AlgoliaSearch for Jekyll
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README.md

Algolia Jekyll Plugin

Gem Version Build Status Coverage Status Code Climate Jekyll >= 2.5

Jekyll plugin to automatically index your Jekyll posts and pages into an Algolia index by simply running jekyll algolia push.

Usage

$ bundle exec jekyll algolia push

This will push the content of your jekyll website to your Algolia index.

You can specify any option you would normally pass to jekyll build, like --config, --source, --destination, etc.

Installation

First, add the algoliasearch-jekyll gem to your Gemfile, in the :jekyll_plugins section. If you do not yet have a Gemfile, here is the minimum content to get your started.

source 'https://rubygems.org'

gem 'jekyll', '~> 2.5.3'

group :jekyll_plugins do
  gem 'algoliasearch-jekyll', '~> 0.8.0'
end

Once this is done, download all dependencies with bundle install.

Then, add algoliasearch-jekyll to your _config.yml file, under the gems section, like this:

gems:
  - algoliasearch-jekyll

If everything went well, you should be able to execute jekyll help and see the algolia subcommand listed.

Configuration

Add information about your Algolia configuration into the _config.yml file, under the algolia section, like this:

algolia:
  application_id: 'your_application_id'
  index_name:     'your_index_name'

You can also define the ALGOLIA_APPLICATION_ID and ALGOLIA_INDEX_NAME environment variables. If present, they will be used instead of the options in _config.yml.

You write api key will be read from the ALGOLIA_API_KEY environment variable. You can define it on the same line as your command, allowing you to type ALGOLIA_API_KEY='your_write_api_key' jekyll algolia push.

Note that your API key should have write access to both the index_name and _tmp suffixed version of it (eg. your_index_name and your_index_name_tmp) in the previous example). This is due to the way we do atomic pushes by pushing to a temporary index and then renaming it. The easiest way is to create a key with access to in the index_name* index (note the * suffix).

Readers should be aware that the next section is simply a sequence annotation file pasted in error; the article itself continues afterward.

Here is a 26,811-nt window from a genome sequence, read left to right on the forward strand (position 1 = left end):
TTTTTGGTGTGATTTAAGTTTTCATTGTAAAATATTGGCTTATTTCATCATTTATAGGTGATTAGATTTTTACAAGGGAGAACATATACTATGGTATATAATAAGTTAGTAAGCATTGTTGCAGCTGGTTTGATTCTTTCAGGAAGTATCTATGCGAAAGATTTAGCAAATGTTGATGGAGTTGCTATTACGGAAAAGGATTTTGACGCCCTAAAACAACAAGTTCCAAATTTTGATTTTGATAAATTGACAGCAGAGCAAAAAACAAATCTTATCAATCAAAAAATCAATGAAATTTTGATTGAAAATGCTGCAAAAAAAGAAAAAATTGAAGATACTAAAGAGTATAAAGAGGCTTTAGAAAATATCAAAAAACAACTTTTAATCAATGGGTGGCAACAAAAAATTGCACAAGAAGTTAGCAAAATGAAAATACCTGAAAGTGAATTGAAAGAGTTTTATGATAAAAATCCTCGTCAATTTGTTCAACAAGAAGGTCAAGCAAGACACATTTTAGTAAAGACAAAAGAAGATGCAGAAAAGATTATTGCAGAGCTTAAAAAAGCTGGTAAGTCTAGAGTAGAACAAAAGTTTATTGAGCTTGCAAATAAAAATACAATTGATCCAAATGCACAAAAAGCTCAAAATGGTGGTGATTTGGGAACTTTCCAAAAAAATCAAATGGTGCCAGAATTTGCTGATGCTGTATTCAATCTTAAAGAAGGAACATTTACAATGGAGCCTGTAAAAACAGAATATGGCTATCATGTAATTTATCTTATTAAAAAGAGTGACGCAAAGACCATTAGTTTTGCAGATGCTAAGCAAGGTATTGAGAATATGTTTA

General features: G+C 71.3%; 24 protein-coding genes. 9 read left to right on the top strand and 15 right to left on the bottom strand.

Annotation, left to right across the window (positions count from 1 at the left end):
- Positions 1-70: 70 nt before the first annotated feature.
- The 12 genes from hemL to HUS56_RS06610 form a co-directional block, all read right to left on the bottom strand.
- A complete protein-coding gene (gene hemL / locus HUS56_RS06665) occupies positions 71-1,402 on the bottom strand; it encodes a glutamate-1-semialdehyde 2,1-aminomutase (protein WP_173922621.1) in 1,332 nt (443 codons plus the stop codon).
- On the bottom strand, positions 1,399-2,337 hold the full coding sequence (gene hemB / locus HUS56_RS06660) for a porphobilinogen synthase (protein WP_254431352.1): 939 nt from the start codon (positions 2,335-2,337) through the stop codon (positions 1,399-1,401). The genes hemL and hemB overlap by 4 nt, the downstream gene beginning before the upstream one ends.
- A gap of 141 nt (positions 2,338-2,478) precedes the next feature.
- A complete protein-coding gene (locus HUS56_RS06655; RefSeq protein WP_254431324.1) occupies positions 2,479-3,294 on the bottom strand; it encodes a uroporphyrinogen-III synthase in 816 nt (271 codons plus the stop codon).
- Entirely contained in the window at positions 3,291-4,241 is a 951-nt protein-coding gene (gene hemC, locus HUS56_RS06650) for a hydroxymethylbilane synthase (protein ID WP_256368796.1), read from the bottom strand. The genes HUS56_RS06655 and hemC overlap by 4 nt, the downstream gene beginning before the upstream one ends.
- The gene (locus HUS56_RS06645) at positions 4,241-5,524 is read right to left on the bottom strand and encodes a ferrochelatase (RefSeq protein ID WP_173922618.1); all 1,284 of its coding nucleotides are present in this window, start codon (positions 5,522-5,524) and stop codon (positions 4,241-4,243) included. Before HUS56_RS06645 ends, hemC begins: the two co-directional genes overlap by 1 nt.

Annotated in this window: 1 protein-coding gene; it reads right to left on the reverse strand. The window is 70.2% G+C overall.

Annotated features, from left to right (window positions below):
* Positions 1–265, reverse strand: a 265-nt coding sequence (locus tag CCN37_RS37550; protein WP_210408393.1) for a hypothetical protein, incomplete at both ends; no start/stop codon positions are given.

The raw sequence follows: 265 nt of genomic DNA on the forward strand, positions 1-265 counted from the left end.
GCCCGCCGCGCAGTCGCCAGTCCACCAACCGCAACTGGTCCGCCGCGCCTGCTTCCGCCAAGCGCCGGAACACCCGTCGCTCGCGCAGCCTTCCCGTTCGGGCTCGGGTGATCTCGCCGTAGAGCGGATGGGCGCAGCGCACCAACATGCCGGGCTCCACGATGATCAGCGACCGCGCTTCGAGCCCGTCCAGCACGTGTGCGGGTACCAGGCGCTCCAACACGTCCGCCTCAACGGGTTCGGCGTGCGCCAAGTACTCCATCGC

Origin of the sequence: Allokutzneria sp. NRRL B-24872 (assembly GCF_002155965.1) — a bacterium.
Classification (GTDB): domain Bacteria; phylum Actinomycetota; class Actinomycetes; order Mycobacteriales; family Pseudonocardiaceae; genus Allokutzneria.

⚠ Other, unsecure, method ⚠

You can also store your write api key in a file named _algolia_api_key, in your source directory. If you do this we very, very, very strongly encourage you to make sure the file is not tracked in your versioning system.

Options

The plugin uses sensible defaults, but you may want to override some of its configuration. Here are the various options you can add to your _config.yml file, under the algolia section:

excluded_files

Defines which files should not be indexed for search.

algolia:
  excluded_files:
    - index.html
    - 2015-01-01-post.md

record_css_selector

Defines the css selector inside a page/post used to choose which parts to index. It is set to all paragraphs (<p>) by default.

If you would like to also index lists, you could set it like this:

algolia:
  record_css_selector: 'p,ul'

settings

Here you can pass any specific index settings to your Algolia index. All the settings supported by the API can be passed here.

Examples

If you want to activate distinct and some snippets for example, you would do:

algolia:
  settings:
    attributeForDistinct: 'hierarchy'
    distinct: true
    attributesToSnippet: ['text:20']

If you want to search in other fields than the default ones, you'll have to edit the attributesToIndex (default is %w(title h1 h2 h3 h4 h5 h6 unordered(text) unordered(tags))

algolia:
  settings:
    attributesToIndex:
      - title
      - h1
      - h2
      - h3
      - h4
      - h5
      - h6
      - unordered(text)
      - unordered(tags)
      - your_custom_attribute_1
      - your_custom_attribute_2
      - ...

Hooks

The AlgoliaSearchRecordExtractor contains two methods (custom_hook_each and custom_hook_all) that are here so you can overwrite them to add your custom logic. They currently simply return the argument they take as input.